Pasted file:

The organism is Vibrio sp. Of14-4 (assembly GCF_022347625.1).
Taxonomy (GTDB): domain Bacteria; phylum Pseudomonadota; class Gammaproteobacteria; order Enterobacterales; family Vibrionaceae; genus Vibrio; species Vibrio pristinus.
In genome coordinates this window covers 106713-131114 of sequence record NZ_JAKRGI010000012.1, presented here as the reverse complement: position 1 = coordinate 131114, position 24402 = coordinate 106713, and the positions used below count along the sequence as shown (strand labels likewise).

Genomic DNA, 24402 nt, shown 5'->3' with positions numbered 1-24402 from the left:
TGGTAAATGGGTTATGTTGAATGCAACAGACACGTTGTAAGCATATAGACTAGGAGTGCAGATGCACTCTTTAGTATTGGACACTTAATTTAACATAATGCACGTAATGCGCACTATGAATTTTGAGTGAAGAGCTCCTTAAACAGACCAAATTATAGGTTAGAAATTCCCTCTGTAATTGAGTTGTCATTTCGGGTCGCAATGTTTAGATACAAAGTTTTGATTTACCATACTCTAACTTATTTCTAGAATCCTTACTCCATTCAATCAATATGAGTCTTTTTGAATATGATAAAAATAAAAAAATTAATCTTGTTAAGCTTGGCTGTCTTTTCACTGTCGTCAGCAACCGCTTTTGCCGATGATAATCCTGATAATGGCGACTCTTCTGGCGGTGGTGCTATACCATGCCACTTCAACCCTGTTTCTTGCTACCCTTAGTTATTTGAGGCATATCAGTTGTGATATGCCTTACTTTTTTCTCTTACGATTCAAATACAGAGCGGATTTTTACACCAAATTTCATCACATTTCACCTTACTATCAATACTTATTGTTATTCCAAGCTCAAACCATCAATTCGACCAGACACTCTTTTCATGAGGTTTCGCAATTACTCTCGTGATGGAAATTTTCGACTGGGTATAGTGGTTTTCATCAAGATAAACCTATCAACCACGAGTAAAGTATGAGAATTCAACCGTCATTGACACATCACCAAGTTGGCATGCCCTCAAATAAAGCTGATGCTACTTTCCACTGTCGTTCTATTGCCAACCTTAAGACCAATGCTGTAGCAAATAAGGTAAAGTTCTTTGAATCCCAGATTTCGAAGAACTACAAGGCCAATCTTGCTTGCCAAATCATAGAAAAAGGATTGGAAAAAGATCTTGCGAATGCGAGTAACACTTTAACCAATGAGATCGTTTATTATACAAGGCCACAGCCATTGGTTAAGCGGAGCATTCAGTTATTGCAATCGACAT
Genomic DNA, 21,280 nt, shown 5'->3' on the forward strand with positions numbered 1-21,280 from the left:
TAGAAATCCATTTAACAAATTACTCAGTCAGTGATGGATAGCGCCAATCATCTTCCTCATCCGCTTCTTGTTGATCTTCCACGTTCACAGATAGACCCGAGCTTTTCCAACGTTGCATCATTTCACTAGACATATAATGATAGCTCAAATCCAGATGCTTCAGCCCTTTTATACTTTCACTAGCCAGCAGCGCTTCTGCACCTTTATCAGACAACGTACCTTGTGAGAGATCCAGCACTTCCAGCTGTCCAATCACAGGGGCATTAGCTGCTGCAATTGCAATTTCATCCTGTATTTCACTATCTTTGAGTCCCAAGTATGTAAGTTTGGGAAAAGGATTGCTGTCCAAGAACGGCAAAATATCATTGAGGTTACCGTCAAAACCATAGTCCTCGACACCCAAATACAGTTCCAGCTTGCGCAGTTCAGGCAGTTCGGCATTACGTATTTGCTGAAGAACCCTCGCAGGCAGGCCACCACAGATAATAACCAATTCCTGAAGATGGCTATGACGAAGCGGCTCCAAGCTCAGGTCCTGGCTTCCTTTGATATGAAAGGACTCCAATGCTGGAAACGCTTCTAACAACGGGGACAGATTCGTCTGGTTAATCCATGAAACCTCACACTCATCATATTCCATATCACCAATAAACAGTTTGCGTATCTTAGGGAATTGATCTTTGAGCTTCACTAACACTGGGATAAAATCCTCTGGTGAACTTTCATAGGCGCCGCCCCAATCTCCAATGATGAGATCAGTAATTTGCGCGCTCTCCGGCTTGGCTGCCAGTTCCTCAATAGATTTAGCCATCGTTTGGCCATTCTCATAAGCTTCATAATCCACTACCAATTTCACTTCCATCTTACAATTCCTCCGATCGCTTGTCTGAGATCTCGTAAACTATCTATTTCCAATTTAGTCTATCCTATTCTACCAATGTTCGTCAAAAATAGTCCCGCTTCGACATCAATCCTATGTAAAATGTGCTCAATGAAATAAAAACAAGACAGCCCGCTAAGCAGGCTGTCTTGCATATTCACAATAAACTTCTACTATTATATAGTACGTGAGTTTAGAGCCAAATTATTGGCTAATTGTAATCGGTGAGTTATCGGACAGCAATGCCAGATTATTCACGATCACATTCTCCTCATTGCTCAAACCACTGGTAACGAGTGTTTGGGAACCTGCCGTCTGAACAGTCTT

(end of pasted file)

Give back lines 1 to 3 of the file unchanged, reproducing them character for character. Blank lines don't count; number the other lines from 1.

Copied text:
The organism is Vibrio sp. Of14-4 (assembly GCF_022347625.1).
Taxonomy (GTDB): domain Bacteria; phylum Pseudomonadota; class Gammaproteobacteria; order Enterobacterales; family Vibrionaceae; genus Vibrio; species Vibrio pristinus.
In genome coordinates this window covers 106713-131114 of sequence record NZ_JAKRGI010000012.1, presented here as the reverse complement: position 1 = coordinate 131114, position 24402 = coordinate 106713, and the positions used below count along the sequence as shown (strand labels likewise).